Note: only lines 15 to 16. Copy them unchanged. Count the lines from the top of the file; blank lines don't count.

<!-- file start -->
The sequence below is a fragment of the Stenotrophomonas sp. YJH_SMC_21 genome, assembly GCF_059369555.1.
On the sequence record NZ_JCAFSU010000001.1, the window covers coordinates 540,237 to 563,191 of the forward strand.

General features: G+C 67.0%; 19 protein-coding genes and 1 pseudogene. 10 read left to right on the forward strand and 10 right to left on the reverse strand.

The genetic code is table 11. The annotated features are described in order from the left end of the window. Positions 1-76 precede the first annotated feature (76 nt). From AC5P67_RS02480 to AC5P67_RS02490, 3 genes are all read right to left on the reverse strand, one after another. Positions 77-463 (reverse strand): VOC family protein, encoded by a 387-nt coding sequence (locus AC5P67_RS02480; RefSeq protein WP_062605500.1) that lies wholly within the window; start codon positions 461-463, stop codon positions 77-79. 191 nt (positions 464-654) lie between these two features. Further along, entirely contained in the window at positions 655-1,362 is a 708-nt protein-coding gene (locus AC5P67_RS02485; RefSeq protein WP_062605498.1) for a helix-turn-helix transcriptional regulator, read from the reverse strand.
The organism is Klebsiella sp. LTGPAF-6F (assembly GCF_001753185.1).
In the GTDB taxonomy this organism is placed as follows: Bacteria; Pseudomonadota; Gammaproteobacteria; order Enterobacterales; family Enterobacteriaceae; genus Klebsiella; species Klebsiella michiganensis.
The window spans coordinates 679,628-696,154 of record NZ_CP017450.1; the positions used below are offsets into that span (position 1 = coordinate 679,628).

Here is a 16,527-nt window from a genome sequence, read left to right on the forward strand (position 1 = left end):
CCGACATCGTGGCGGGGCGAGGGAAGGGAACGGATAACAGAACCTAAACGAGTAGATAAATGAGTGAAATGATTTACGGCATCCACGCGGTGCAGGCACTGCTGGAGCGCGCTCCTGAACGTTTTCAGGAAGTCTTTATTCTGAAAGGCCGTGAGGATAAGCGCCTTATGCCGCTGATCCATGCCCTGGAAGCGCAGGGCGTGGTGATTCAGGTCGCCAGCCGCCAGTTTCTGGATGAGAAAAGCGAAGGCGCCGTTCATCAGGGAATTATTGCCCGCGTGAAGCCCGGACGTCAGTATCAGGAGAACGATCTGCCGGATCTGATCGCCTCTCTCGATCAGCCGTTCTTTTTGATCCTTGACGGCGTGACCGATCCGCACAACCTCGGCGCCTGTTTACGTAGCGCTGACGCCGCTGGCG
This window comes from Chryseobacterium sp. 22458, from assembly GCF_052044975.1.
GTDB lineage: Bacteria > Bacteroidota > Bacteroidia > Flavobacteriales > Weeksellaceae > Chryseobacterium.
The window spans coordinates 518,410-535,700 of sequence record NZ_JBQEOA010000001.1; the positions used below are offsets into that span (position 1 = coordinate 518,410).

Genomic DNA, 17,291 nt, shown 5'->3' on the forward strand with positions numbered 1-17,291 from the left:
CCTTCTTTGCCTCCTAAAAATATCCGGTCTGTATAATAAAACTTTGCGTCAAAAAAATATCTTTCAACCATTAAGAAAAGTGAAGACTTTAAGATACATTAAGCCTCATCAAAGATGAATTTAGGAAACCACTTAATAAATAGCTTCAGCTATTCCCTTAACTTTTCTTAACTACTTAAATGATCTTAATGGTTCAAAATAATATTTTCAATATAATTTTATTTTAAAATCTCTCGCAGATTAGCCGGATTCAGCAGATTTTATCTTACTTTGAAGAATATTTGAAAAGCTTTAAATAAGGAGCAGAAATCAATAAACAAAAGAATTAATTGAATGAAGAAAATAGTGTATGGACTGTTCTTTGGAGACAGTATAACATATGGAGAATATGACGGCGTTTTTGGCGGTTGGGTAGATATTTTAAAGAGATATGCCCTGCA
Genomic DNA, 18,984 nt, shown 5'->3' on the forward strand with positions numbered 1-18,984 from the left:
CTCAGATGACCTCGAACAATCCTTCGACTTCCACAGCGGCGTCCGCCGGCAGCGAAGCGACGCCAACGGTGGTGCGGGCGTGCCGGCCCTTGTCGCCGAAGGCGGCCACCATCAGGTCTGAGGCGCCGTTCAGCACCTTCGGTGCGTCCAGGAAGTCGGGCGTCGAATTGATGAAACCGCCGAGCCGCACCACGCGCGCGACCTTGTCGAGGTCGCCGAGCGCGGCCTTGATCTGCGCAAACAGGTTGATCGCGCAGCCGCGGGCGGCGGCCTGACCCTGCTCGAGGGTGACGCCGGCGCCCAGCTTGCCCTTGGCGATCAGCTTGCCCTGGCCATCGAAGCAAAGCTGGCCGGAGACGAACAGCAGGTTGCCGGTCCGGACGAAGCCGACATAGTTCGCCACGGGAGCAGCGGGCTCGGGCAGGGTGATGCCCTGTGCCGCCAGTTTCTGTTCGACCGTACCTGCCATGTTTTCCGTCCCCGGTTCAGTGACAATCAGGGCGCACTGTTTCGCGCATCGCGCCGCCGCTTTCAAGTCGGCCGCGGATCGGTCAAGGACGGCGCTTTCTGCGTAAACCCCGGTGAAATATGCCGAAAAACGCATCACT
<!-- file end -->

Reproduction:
Genomic DNA, 18,984 nt, shown 5'->3' on the forward strand with positions numbered 1-18,984 from the left:
CTCAGATGACCTCGAACAATCCTTCGACTTCCACAGCGGCGTCCGCCGGCAGCGAAGCGACGCCAACGGTGGTGCGGGCGTGCCGGCCCTTGTCGCCGAAGGCGGCCACCATCAGGTCTGAGGCGCCGTTCAGCACCTTCGGTGCGTCCAGGAAGTCGGGCGTCGAATTGATGAAACCGCCGAGCCGCACCACGCGCGCGACCTTGTCGAGGTCGCCGAGCGCGGCCTTGATCTGCGCAAACAGGTTGATCGCGCAGCCGCGGGCGGCGGCCTGACCCTGCTCGAGGGTGACGCCGGCGCCCAGCTTGCCCTTGGCGATCAGCTTGCCCTGGCCATCGAAGCAAAGCTGGCCGGAGACGAACAGCAGGTTGCCGGTCCGGACGAAGCCGACATAGTTCGCCACGGGAGCAGCGGGCTCGGGCAGGGTGATGCCCTGTGCCGCCAGTTTCTGTTCGACCGTACCTGCCATGTTTTCCGTCCCCGGTTCAGTGACAATCAGGGCGCACTGTTTCGCGCATCGCGCCGCCGCTTTCAAGTCGGCCGCGGATCGGTCAAGGACGGCGCTTTCTGCGTAAACCCCGGTGAAATATGCCGAAAAACGCATCACT